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Knewton, Simplified

Posted in Knerds on April 17, 2014 by



Most big technology companies are complex. Knewton is no exception. There’s a lot going on behind the scenes. Algorithms, data stores, model computation engines, inference infrastructures, APIs — we’ve got ‘em.

But what about why we’re here?

Knewton technology exists to help everyone in the education ecosystem — including students themselves — improve learning. Knewton helps teachers differentiate instruction for every student and helps self-guided students explore more productively. Like teachers, our goal is to help prevent more students from falling behind, and give more students the chance to get ahead.

How do we do this?

  • We estimate a student’s understanding of what they’re learning, down to the concept level. When a student uses learning materials (i.e., a digital course, textbook, or app), Knewton uses lots of data to generate ongoing estimates of that student’s underlying competency in specific areas. These competencies may be defined by a particular concept (e.g., “light travels in straight lines,”) or by organizations of concepts, such as a specific state’s test requirements, the Common Core, AP prep, and any other taxonomy a content author uses to catalog subject matter.
  • We recommend what activity a student would benefit most from doing right now. Knewton suggests what a student should do right now that will best help him or her achieve a concrete goal. Recommendations open doors for students to challenge themselves and explore new areas of study. A teacher might use recommendations to build a series of “goals” and due dates for different groups of students, which Knewton uses to suggest instruction or assessment activities dynamically. Or a teacher might assign an adaptive “follow-up” module to every regular homework assignment — providing personalized reinforcement, remediation, or enrichment when a student needs it.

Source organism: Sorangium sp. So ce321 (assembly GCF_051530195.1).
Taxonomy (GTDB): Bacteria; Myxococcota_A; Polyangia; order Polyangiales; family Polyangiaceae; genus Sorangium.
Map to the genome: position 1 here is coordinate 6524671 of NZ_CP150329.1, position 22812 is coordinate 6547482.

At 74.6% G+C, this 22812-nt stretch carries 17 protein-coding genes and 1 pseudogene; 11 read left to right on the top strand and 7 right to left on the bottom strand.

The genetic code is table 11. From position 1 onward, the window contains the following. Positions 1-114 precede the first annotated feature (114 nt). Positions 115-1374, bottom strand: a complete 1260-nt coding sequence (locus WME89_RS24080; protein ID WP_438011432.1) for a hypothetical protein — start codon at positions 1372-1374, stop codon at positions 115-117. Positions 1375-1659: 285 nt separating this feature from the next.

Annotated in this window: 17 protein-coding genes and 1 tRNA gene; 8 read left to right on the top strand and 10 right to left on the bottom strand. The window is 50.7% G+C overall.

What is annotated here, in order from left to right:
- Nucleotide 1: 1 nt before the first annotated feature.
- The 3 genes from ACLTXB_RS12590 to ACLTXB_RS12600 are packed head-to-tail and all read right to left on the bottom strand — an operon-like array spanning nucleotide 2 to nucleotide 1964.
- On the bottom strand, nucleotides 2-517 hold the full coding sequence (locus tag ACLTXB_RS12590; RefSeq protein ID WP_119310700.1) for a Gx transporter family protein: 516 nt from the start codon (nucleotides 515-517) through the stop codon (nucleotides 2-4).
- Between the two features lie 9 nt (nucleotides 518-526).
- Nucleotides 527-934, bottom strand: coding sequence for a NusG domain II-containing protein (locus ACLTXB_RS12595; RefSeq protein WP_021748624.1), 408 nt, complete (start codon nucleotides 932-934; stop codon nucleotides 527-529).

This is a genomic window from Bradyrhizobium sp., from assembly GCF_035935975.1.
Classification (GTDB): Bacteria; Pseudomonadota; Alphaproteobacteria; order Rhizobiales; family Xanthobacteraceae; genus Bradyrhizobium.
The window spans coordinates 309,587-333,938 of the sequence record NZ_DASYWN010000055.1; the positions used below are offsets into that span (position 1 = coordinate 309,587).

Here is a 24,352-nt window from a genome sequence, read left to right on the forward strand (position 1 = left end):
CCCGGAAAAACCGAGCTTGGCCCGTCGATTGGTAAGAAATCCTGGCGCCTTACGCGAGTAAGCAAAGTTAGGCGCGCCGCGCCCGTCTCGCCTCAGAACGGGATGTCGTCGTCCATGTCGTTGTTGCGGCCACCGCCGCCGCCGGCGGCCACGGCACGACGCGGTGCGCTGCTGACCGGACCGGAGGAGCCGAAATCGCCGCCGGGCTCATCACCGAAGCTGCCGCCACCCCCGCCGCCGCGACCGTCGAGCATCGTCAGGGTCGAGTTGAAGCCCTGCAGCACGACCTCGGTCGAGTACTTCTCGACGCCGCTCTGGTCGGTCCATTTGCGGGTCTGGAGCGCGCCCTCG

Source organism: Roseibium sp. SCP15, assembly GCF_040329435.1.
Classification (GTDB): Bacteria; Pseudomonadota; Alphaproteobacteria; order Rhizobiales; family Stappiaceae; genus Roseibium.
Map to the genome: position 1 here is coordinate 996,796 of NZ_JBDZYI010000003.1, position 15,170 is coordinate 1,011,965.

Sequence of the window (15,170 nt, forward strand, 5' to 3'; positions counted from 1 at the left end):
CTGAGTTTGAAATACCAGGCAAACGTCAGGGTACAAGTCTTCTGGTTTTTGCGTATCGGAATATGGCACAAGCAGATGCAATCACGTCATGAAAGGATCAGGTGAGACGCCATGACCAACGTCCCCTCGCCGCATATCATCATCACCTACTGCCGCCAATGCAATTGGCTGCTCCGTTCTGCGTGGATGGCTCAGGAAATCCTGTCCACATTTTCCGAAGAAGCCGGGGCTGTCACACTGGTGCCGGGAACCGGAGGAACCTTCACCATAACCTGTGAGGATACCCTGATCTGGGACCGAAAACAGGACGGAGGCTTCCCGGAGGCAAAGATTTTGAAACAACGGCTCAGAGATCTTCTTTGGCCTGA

• We communicate actionable information to teachers. We provide metrics that help teachers a) make sense of student learning patterns in the context of a whole class, and b) anticipate what students will need in the near future. Teachers do a lot of this already, but it becomes very difficult to do manually as students pursue increasingly varied paths. Here are a few metrics we provide, and the questions they help answer.
    • Proficiency: How proficient is Jay in the topics covered in this chapter?
    • Readiness Forecast: Given multiple factors (e.g., Jay’s current rate of learning, work completed, and current understanding), is he likely to be proficient in this entire unit in three weeks?
    • Predicted Score: What would Jay score on Friday’s quiz if he took it today?
    • Active Time: How much productive time has Jay spent working in the past week?

Today, teachers and students access Knewton through digital learning products developed by publishers and learning companies. (Soon, any individual  will be able to access these features through a free Knewton tool.)  These companies connect their products to Knewton’s technology infrastructure over the internet. The product sends anonymized, encrypted interaction data to Knewton, and Knewton sends back encrypted data for the product to use.

So that’s what we do. But our technology is just part of a much larger ecosystem (instructors, user interface, instructional design, content, pedagogy, etc). In the end, teachers are the ones with the experience, emotional intelligence, and cultural understanding to know what will work for their students. We all share the same goal: to help every student maximize their own educational potential.